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Review: Alt-J @ O2 Academy

Performing in Bristol for the first time in over a decade, countless awards and world tours later, Alt-J made their long-anticipated return to the city’s O2 Academy to a sold-out crowd.

By Josh Templeman, Co-Deputy Music Editor

Performing in Bristol for the first time in over a decade, countless awards and world tours later, Alt-J made their long-anticipated return to the city’s O2 Academy to a sold-out crowd.

Indie experimentalists, Alt-J, are a band that have never failed to cross demographics; from newer fans like teenagers and students alike to thirty-somethings and beyond who have waited years for the band’s return, one couldn’t help but appreciate the group’s ability to generate intergenerational support from all parts of society as the venue gradually began to fill to capacity.

Delayed slightly due to technical issues, in support of the band were Oklahoma-based 5-piece Wilderado. Warm and likeable characters, the group were ecstatic to be playing in Bristol and this was reciprocated by the already bustling audience who returned a sincere applause following the performance of their first song. Disappointingly, I wasn’t thrilled by their performance. Wilderado appeared rigid and motionless, bringing no energy to the crowd that was so prepared to offer it in return. Of course, it’s always difficult as a support act given that the crowd won’t necessarily know your songs, but I’ve known support acts to thrive and offer far less forgettable performances than Wilderado offered that evening. Fortunately, for any fans of the group, they excitedly announced that they’d be returning to Bristol later this year in October.

Emerging onto a raised platform on-stage, the trio assume their position in a side-by-side formation to the backdrop of ‘Hey Boy Hey Girl’ by The Chemical Brothers – an unexpected, albeit more than welcome anthem. Despite such a bold set-up, the band remain positively demure in their appearance and far more down-to-Earth than you’d expect from a group of their stature. Singer Joe Newman is positioned in the centre, with keyboardist Gus Unger-Hamilton to his left and drummer Thom Sunny Newman to his right donning an Aphex Twin t-shirt which was appreciated.

Opening with the track ‘Bane’ from their new album The Dream, the performance started in an explosive fashion. Following this, the group flowed effortlessly, track to track from the album, performing favourites such as ‘U&ME’ and ‘Philadelphia’, to a great reception. What was most impressive about the show, however, was the carefully curated visuals displayed behind the band throughout; they accompanied the performance immaculately, dazzling the eyes of the onlooking crowd as the set continued.

Though largely out of Alt-J’s control, I couldn’t help but feel that the gig had its flaws. Motionless and static throughout, you’d have thought that the crowd was at a funeral rather than an Alt-J gig, possessing some of the least energy I’ve ever seen from an audience. I pondered whether this was because most of the tracks the group played were relatively unknown to the crowd due to their recency, yet their stiffness continued into even some of the group’s most popular songs. None of this was helped by the poor mixing and acoustics in the venue; for much of the show, it was difficult to hear Newman’s voice over the instrumentation which disappointingly took away from many of the tracks.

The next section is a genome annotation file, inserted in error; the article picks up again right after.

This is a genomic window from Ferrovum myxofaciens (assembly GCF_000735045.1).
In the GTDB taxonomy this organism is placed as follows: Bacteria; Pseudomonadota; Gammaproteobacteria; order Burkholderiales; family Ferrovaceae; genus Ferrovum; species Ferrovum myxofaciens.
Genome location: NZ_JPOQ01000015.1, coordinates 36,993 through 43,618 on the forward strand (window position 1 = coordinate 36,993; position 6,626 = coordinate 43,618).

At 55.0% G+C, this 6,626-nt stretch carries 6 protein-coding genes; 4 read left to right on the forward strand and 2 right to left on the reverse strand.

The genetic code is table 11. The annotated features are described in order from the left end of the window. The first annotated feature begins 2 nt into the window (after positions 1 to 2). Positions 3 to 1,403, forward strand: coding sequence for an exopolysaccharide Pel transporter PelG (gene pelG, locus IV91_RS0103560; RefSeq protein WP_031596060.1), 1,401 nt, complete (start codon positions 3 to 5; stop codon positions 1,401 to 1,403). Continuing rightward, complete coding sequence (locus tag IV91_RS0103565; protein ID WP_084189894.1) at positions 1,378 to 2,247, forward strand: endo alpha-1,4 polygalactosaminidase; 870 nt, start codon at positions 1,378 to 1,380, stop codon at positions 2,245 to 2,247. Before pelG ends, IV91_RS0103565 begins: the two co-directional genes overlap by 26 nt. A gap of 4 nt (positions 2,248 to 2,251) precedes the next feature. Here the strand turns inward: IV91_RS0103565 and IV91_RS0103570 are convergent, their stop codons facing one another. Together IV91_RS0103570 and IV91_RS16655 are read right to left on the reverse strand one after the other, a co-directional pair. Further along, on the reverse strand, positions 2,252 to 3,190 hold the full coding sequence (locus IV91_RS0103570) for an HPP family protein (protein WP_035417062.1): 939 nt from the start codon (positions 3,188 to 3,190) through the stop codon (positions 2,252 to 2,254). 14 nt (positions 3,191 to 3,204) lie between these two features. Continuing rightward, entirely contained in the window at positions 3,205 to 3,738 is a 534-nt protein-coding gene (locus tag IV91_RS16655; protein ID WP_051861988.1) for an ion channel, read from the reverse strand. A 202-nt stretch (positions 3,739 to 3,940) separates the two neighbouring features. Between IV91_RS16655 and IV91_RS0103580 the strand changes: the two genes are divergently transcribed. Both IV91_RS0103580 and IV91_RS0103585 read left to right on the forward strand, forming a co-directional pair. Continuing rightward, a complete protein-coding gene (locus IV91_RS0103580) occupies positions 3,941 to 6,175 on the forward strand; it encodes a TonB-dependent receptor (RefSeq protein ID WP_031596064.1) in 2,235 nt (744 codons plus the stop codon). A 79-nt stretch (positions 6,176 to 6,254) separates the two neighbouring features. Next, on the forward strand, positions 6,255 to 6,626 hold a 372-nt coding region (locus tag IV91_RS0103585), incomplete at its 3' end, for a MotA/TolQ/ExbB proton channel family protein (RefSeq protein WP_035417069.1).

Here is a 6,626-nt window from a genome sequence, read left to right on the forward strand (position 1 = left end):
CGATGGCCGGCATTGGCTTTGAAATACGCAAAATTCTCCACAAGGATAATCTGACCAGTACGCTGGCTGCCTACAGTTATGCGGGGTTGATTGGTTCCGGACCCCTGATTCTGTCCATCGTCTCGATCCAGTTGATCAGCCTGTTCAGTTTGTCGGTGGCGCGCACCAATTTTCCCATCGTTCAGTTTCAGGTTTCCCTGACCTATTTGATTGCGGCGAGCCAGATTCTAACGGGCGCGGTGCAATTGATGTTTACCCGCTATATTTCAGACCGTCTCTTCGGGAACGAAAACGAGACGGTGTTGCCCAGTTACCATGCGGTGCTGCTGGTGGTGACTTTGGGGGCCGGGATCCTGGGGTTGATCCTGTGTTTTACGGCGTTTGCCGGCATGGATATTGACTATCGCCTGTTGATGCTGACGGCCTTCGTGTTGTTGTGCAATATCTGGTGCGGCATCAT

Despite this, the performance really elevated towards its finale. As the group performed ‘Fitzpleasure’, you’d have been shocked to be in the same venue, as all of a sudden, the crowd comes alive to the roar of the guitar. Departing the stage following this, the group then re-emerged onto the stage for their encore to a backdrop of the yellow and blue of the Ukrainian flag. In a blaze of passion, Newman spiritedly declares “I said it last night and I’ll say it tonight, two words: ‘F**k Putin!”, a sentiment that was echoed by the crowd in the loudest reaction heard all evening. The group quickly followed into fan favourite bangers ‘Left Hand Free’ and ‘Hard Drive Gold’ as the audience are now fully encapsulated in the band’s performance.

As the show comes to an end, the group invite the crowd to join in for the last track. As the opening of ‘Breezeblocks’ plays, it seems this was the moment that the crowd were waiting for all night as they erupt at the very first tone of the group’s most popular song. Commanding the crowd to sing, Newman appears blown away as the full-capacity 1600-person crowd returns the lyrics “please don’t go, please don’t go, I love you so, I love you so”, at the very top of their voices – a true highlight of the evening.

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Though the gig itself was a mixed bag, one certainly can’t deny that Alt-J’s first return to Bristol in over a decade was at least one thing – highly memorable. Let’s just hope we don’t have to wait another decade until they come back again.

Featured image: Josh Templeman

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